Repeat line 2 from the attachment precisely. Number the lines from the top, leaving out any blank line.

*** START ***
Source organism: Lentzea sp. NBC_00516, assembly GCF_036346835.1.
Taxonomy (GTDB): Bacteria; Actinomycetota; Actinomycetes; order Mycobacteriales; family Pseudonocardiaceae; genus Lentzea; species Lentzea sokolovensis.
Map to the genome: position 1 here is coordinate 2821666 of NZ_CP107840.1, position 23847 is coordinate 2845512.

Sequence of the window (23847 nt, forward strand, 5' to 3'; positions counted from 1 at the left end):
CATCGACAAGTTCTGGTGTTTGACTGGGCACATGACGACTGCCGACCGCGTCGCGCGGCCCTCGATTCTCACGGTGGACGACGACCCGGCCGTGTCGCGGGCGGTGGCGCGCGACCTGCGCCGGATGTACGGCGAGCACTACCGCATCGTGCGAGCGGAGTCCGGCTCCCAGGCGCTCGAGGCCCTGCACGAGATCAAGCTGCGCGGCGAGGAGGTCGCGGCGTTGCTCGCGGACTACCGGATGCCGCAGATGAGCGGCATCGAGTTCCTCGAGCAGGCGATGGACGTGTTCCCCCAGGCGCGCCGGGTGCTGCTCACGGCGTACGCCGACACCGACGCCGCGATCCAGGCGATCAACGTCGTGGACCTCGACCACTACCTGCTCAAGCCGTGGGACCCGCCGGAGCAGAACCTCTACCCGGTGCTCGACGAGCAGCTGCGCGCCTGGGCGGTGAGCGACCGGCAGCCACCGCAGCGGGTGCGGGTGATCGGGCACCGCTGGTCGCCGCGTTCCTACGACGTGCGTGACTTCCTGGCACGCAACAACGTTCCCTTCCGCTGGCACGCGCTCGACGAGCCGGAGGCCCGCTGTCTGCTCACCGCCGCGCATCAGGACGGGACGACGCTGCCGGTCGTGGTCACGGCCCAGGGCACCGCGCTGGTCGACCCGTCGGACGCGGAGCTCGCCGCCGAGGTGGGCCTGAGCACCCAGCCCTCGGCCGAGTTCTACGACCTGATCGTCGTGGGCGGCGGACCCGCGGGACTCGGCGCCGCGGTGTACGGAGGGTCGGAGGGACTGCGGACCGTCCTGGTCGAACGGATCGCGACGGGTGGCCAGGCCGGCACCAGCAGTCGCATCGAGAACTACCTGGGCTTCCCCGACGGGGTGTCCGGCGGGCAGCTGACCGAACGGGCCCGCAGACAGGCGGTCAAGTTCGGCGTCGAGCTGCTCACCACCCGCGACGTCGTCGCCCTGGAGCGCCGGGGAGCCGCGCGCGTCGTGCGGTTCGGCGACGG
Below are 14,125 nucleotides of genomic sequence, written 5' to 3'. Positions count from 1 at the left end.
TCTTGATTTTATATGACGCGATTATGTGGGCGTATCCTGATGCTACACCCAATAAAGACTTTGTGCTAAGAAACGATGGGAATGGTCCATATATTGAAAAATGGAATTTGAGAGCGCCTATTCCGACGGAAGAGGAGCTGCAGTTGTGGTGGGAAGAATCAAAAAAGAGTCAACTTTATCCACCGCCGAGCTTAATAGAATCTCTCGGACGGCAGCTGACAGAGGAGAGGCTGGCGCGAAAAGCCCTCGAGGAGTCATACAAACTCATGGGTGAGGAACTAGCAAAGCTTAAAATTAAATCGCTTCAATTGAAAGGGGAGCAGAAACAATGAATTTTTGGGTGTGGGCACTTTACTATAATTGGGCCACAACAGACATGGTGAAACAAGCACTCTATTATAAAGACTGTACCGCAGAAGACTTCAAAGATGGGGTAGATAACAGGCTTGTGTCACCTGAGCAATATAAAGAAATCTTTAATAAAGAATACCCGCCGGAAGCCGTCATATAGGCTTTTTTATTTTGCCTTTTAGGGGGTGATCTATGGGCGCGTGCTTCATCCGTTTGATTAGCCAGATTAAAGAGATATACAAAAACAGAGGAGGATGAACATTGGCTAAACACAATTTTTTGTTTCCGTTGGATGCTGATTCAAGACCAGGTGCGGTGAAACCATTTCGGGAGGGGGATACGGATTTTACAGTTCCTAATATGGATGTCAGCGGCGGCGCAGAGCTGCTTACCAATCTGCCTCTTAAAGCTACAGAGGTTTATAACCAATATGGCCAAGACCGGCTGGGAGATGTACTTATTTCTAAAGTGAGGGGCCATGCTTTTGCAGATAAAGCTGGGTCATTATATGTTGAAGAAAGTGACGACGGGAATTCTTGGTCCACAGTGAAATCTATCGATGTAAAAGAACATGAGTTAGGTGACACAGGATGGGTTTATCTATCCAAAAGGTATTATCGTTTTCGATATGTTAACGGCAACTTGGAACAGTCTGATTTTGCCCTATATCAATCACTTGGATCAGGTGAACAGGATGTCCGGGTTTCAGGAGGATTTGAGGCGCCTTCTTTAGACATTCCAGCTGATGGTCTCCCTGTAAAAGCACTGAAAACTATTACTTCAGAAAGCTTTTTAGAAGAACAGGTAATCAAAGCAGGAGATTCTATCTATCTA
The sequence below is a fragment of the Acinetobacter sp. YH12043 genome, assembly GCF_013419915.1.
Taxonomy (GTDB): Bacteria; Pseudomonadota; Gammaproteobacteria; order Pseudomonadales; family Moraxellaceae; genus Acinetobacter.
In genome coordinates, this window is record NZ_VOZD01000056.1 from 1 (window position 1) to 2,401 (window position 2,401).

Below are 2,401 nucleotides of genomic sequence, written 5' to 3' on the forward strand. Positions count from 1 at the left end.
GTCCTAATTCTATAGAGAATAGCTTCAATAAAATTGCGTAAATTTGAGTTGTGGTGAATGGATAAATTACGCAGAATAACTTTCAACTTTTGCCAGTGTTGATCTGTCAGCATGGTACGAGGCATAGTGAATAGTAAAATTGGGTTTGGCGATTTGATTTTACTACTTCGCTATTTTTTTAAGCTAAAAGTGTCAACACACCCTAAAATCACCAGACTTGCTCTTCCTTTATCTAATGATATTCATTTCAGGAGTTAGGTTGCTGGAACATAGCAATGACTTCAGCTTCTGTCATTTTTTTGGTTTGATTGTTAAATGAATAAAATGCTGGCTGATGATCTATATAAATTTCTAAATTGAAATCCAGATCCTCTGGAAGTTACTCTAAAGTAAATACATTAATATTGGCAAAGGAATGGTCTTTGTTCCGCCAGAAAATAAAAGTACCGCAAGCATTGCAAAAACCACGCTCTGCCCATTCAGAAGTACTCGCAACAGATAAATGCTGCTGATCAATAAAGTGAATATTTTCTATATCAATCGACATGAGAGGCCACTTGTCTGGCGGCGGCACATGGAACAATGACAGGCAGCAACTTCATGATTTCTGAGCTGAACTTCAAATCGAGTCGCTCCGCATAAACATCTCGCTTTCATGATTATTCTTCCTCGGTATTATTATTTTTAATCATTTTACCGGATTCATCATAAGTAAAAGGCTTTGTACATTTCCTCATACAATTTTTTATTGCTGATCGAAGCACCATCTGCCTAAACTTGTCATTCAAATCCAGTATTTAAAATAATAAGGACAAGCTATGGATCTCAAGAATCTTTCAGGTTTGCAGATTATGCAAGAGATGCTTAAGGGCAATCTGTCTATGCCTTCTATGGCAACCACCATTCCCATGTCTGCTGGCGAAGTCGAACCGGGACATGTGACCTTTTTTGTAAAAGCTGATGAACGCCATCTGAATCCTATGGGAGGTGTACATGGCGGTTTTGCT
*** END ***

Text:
Taxonomy (GTDB): Bacteria; Actinomycetota; Actinomycetes; order Mycobacteriales; family Pseudonocardiaceae; genus Lentzea; species Lentzea sokolovensis.